Despite investing billions of US dollars in “soft power” projects to improve its image abroad, China complains it is still getting a lot of bad press and is pointing the finger at foreign journalists.
Authorities routinely accuse China’s 900 foreign reporters — a record number, accredited to more than 400 media organizations — of covering China in a negative way. The journalists, meanwhile, complain of regular hindrance to their work.
The issue came to the fore at a forum last week in Beijing, where media representatives from China — which operates a vast censorship system over the press — and France gathered to try and iron out their differing views.
“It is not that China is against critical reporting,” said Wang Chen (王晨), minister in charge of the press office at the State Council, China’s Cabinet.
“What we don’t accept are double standards based on a Cold War mentality,” he told French Ambassador Sylvie Bermann, who had just highlighted the importance of journalists being allowed to report stories on the ground.
Foreign reporters in China are often blocked from going to breaking news spots, despite official regulations that allow them to travel freely and to interview anyone who gives their consent.
Earlier this month, for instance, the Foreign Correspondents’ Club of China (FCCC) — an illegal organization in the eyes of Chinese authorities — complained about working conditions for reporters in Tibetan-inhabited areas.
Journalists trying to get to areas hit by deadly unrest in Sichuan Province were repeatedly turned back by police, and authorities in those regions cut Web and telephone communications, making reporting on the issue near impossible.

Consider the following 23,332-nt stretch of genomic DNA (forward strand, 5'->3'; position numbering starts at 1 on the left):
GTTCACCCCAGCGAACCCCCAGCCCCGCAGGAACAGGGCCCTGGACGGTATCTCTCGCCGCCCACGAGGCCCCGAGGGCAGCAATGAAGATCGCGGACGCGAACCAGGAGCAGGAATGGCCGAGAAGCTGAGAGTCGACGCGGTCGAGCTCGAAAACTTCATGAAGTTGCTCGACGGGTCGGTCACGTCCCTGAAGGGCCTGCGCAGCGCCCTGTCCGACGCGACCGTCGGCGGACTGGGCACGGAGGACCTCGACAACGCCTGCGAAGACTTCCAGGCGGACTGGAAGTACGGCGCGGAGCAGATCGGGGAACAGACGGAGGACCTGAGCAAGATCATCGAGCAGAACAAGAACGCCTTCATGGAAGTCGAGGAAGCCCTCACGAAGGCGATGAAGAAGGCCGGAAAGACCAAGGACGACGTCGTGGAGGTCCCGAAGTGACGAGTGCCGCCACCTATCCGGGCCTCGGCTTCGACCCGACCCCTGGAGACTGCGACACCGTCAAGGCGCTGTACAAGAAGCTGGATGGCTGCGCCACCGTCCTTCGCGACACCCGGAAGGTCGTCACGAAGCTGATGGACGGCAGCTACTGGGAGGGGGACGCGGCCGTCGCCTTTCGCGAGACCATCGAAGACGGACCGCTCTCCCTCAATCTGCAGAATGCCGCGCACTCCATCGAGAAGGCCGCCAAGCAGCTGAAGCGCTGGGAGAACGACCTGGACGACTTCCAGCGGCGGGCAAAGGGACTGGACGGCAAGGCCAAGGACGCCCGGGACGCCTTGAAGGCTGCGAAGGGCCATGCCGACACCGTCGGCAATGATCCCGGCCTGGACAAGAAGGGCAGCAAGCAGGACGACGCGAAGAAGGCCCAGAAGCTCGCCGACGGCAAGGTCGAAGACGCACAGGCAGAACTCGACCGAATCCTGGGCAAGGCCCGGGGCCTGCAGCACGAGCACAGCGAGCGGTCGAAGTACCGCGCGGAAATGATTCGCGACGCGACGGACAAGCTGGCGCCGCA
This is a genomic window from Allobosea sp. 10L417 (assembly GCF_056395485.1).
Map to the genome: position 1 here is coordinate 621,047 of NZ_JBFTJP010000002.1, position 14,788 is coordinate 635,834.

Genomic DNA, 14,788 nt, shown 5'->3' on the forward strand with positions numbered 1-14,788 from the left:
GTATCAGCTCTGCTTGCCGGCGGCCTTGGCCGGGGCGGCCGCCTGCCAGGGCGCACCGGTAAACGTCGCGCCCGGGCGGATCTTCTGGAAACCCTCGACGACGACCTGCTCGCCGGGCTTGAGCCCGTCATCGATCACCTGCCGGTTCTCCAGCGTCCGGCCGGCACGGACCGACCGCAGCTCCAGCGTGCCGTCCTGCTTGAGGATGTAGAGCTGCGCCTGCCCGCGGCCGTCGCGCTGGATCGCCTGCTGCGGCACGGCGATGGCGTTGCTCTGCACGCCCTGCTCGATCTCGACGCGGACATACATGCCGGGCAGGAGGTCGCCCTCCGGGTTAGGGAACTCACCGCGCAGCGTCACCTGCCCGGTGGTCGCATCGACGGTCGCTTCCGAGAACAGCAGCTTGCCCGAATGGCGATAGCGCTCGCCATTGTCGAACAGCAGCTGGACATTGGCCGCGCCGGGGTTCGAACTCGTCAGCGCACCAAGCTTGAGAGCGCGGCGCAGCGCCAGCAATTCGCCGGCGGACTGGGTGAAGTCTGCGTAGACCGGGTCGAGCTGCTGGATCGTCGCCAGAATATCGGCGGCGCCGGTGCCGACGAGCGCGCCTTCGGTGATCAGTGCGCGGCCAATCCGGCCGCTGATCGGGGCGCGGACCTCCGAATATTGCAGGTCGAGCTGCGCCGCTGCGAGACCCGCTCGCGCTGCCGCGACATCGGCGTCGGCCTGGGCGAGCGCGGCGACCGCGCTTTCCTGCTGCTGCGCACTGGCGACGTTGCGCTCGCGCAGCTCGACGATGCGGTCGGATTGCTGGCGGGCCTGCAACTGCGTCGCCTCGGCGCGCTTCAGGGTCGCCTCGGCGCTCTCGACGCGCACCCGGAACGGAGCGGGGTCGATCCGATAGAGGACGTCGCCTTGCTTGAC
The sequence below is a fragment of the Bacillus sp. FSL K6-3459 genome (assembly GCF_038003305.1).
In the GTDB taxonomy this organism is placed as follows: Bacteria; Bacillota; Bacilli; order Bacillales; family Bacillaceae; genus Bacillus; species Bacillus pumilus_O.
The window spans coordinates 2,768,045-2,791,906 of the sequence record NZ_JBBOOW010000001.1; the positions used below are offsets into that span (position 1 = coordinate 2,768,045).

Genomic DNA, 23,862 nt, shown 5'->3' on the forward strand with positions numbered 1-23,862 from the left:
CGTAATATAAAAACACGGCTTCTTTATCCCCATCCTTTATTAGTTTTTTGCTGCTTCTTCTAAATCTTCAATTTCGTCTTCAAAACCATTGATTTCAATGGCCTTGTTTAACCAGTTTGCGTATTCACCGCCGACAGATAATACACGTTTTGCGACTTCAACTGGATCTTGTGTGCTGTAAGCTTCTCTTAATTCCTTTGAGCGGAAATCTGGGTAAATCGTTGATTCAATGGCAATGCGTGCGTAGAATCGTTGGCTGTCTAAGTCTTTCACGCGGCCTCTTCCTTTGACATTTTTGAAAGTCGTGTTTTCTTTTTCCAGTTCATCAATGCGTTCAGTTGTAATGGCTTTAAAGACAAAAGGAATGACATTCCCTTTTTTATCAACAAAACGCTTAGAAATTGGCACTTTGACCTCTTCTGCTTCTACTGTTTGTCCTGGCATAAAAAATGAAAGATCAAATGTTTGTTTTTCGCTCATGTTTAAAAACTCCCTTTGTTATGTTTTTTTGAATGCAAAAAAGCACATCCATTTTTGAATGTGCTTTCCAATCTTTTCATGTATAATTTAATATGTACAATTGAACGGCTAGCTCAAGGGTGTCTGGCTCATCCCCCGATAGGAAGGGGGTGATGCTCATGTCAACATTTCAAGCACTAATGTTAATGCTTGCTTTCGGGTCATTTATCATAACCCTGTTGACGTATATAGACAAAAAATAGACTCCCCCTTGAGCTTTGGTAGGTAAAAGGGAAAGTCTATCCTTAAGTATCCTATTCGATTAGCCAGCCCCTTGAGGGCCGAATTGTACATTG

On Thursday, the FCCC also issued a warning to journalists wanting to cover a revolt against local officials by villagers in eastern China after a Dutch reporter was beaten up by thugs who appeared to be plainclothes police.
Chinese authorities often complain to Western media of their “negative” coverage, pointing to too many stories on dissidents, protests, social unrest, pollution and not enough on China’s economic and cultural achievements.
These concerns surfaced at the forum, organized by the China Institute — a non-profit French organization created in 2009 that says it aims to foster better understanding of China — and by official Chinese partners.
“For the French media, China has become an autocratic country with strong economic growth,” Cui Hongjian (崔洪建) of the China Institute of International Studies said.
“We must provide more positive information to the public,” said Wang Fang (王芳), deputy head of the international section of the People’s Daily newspaper, the Chinese Communist Party mouthpiece.
Erik Izraelewicz, director of French newspaper Le Monde, said that a journalist “should not have to judge whether news is negative or positive, just whether there is any news.”
“Our mission is to inform,” he said.
The Chinese government is making efforts to push the nation’s various ministries, administrations and local authorities to be more open and better respond to the needs of the foreign press.
“We have a project to train officials to talk to the media,” Cui said.
Authorities in some sensitive areas of China, such as the Xinjiang region, which is regularly hit by ethnic unrest, have let foreign journalists in under strict surveillence — in stark contrast to Tibetan-inhabited areas.